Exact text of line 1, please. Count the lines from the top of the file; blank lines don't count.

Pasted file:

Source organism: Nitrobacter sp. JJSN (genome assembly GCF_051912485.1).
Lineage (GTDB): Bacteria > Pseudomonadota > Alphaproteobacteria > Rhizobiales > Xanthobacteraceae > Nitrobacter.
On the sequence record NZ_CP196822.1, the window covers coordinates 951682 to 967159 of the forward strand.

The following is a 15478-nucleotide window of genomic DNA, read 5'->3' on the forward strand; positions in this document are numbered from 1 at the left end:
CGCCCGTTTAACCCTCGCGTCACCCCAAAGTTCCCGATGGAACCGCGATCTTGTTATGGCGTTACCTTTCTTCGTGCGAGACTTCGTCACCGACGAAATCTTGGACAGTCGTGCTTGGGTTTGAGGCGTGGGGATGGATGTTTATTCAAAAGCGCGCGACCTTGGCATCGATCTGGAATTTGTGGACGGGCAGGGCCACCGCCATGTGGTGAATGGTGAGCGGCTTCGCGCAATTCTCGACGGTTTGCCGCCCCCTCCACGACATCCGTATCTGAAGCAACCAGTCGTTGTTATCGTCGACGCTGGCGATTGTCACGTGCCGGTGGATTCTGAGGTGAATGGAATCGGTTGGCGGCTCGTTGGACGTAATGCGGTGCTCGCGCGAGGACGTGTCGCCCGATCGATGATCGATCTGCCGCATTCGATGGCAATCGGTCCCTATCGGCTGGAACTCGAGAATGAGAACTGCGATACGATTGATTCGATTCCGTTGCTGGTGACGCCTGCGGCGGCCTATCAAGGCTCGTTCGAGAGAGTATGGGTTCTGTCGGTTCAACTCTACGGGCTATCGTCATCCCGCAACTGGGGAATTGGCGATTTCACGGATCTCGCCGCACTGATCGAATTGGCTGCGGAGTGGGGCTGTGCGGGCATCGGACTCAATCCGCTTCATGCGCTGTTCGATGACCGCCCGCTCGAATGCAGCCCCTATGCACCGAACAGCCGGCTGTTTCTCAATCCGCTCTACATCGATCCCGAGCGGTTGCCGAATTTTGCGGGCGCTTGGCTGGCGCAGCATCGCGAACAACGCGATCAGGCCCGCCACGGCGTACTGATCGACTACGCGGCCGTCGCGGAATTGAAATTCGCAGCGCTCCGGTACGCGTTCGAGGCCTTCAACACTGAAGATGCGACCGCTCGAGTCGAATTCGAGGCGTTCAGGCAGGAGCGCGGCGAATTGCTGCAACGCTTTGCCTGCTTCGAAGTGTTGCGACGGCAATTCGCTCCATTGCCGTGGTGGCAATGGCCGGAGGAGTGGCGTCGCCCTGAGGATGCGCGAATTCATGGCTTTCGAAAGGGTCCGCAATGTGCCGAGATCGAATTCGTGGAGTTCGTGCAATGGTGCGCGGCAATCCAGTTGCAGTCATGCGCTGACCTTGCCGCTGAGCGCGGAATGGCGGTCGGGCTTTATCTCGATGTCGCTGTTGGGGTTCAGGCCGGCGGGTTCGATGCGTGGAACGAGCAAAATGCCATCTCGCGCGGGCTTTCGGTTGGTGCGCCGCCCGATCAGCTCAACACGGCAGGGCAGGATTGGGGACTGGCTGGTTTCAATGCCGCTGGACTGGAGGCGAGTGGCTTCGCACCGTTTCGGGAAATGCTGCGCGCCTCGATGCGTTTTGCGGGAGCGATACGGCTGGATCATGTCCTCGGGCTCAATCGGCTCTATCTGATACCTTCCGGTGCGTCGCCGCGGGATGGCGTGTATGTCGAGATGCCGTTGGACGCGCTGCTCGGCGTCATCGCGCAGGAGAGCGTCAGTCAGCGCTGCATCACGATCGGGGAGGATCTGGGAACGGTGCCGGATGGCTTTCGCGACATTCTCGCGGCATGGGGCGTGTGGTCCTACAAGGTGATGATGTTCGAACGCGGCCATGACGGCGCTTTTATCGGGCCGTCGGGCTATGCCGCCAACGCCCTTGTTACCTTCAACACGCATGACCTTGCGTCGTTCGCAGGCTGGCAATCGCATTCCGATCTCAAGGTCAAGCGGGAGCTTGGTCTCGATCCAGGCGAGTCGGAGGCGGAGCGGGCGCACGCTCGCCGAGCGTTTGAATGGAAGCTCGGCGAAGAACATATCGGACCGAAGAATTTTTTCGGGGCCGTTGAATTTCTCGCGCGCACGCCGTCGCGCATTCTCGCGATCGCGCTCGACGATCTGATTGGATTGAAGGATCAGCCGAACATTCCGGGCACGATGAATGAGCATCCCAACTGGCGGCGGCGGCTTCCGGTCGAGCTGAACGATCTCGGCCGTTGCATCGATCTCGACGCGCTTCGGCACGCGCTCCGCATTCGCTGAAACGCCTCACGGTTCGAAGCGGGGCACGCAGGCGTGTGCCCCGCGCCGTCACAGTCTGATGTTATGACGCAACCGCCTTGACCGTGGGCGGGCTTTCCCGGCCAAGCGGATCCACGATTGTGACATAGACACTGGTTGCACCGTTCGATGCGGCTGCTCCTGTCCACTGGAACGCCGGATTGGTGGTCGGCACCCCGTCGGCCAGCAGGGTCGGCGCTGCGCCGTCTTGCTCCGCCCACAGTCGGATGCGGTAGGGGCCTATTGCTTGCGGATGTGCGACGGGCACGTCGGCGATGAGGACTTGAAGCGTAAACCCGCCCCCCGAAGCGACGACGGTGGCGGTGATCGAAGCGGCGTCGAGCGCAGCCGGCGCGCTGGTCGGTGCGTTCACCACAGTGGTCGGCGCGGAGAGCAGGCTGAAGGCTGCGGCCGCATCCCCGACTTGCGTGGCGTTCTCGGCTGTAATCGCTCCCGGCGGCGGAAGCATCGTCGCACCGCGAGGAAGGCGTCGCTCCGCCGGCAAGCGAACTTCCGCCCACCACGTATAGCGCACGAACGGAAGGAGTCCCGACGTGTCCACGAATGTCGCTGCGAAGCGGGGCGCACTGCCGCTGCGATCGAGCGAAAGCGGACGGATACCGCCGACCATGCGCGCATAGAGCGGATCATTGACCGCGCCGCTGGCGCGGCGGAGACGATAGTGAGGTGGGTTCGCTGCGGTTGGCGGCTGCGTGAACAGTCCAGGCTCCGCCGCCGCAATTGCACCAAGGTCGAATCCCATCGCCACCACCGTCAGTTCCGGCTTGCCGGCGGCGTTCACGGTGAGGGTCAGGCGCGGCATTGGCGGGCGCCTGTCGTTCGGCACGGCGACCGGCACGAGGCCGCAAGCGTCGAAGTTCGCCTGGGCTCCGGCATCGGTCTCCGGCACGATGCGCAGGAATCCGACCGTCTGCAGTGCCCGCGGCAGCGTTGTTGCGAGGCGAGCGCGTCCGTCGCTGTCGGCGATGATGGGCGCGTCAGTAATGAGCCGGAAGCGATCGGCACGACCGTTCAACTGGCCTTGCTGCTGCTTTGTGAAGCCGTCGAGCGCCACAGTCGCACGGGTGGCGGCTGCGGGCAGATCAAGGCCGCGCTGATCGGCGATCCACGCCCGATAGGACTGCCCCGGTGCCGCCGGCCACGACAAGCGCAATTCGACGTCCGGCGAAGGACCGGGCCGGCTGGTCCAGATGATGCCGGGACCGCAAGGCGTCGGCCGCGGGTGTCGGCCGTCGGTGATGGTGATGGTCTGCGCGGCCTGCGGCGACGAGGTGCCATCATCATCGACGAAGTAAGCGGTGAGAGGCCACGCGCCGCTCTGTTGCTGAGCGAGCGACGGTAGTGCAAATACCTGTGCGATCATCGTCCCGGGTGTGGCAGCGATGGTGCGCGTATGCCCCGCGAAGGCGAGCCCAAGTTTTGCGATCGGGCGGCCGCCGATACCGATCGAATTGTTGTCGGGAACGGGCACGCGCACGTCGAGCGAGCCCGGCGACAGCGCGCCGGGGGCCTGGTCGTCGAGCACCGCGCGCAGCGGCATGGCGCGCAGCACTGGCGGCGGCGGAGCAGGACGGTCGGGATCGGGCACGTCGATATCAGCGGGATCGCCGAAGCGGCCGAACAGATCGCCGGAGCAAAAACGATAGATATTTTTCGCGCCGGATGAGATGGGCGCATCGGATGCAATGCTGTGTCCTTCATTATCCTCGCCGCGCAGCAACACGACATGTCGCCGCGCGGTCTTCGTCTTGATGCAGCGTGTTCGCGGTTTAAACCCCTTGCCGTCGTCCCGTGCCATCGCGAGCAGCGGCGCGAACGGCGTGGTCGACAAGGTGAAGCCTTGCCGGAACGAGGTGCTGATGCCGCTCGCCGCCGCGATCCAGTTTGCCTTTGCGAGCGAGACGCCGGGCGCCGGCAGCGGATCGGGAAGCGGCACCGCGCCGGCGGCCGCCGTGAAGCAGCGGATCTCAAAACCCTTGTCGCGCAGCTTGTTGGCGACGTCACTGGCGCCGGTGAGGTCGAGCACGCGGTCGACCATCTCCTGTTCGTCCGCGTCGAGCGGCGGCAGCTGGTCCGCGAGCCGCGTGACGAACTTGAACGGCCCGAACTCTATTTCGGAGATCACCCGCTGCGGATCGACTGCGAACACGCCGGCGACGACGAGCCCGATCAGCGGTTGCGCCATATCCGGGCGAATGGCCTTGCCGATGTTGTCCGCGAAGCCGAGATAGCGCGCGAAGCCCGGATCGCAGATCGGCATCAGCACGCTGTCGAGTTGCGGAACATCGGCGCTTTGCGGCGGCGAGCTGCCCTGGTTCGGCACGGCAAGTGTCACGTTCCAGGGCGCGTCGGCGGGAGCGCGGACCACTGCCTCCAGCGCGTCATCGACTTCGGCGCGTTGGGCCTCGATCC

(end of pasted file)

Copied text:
Source organism: Nitrobacter sp. JJSN (genome assembly GCF_051912485.1).